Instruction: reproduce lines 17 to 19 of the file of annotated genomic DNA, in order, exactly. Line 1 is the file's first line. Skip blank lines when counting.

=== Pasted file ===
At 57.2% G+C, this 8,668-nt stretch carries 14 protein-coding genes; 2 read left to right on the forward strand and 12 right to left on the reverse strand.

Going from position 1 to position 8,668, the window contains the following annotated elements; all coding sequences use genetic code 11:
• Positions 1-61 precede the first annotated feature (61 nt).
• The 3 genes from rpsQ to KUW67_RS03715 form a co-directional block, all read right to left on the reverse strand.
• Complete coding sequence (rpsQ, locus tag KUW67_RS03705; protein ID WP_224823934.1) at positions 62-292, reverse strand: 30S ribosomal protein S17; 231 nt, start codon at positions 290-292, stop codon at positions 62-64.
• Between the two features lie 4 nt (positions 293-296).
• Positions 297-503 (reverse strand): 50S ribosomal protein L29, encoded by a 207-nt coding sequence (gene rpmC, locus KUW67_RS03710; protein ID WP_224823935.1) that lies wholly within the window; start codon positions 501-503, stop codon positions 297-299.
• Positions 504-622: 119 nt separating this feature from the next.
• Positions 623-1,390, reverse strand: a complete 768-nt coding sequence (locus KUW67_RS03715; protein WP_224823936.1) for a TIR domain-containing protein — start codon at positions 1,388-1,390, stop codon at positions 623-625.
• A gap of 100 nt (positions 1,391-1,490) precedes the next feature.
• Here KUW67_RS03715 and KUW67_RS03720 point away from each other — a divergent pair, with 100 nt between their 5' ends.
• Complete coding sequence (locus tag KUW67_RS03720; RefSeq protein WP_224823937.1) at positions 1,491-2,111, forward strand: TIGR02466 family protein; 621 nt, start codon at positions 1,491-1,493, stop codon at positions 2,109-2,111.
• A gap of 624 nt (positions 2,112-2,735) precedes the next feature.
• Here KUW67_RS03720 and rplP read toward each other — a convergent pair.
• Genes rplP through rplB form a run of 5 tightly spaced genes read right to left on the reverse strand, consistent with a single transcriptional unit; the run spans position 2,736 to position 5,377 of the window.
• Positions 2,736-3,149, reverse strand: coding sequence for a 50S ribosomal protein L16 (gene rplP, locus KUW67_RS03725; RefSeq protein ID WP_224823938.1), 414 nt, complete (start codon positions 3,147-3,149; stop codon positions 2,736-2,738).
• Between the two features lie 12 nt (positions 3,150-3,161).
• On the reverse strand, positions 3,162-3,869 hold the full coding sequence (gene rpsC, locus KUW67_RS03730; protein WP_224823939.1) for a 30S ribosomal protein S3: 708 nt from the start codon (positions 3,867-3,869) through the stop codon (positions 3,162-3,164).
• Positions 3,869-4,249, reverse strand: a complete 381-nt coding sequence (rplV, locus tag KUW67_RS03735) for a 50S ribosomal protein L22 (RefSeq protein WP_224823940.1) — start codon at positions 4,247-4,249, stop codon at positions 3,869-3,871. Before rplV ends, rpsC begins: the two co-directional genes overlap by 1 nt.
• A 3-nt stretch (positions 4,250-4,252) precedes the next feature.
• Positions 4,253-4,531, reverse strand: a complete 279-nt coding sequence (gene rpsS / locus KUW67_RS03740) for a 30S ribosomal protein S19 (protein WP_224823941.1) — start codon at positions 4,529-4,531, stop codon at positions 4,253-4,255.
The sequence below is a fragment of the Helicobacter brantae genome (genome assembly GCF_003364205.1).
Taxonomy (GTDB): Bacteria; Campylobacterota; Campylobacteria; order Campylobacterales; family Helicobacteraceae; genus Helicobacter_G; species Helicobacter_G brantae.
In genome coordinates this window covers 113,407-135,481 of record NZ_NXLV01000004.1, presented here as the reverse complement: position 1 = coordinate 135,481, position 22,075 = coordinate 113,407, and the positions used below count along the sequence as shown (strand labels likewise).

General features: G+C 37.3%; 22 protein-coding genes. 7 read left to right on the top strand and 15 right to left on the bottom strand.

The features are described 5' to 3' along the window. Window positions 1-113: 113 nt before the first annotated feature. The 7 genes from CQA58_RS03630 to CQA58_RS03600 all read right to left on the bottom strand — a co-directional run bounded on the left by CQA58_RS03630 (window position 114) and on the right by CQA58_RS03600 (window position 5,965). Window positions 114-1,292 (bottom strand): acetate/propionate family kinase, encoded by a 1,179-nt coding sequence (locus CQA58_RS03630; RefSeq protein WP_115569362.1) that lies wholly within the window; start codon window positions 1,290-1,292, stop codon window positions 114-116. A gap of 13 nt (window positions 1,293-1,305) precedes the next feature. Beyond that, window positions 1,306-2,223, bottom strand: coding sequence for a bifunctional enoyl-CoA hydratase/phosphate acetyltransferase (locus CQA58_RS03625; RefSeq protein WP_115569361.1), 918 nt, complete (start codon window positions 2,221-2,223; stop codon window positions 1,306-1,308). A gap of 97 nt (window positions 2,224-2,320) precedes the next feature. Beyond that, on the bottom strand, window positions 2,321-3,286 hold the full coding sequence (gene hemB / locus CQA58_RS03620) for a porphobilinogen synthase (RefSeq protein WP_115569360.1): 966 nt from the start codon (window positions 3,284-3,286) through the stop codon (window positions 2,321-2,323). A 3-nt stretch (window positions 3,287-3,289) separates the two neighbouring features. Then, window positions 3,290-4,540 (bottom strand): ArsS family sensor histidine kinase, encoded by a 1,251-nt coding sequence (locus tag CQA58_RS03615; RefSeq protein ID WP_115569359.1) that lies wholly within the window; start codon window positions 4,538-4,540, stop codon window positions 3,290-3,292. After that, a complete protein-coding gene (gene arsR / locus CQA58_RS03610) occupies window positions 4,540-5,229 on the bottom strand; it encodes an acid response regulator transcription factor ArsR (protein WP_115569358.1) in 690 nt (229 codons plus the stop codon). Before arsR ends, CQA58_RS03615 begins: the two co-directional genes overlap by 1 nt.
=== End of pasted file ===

• Between the two features lie 12 nt (positions 3,150-3,161).
• On the reverse strand, positions 3,162-3,869 hold the full coding sequence (gene rpsC, locus KUW67_RS03730; protein WP_224823939.1) for a 30S ribosomal protein S3: 708 nt from the start codon (positions 3,867-3,869) through the stop codon (positions 3,162-3,164).
• Positions 3,869-4,249, reverse strand: a complete 381-nt coding sequence (rplV, locus tag KUW67_RS03735) for a 50S ribosomal protein L22 (RefSeq protein WP_224823940.1) — start codon at positions 4,247-4,249, stop codon at positions 3,869-3,871. Before rplV ends, rpsC begins: the two co-directional genes overlap by 1 nt.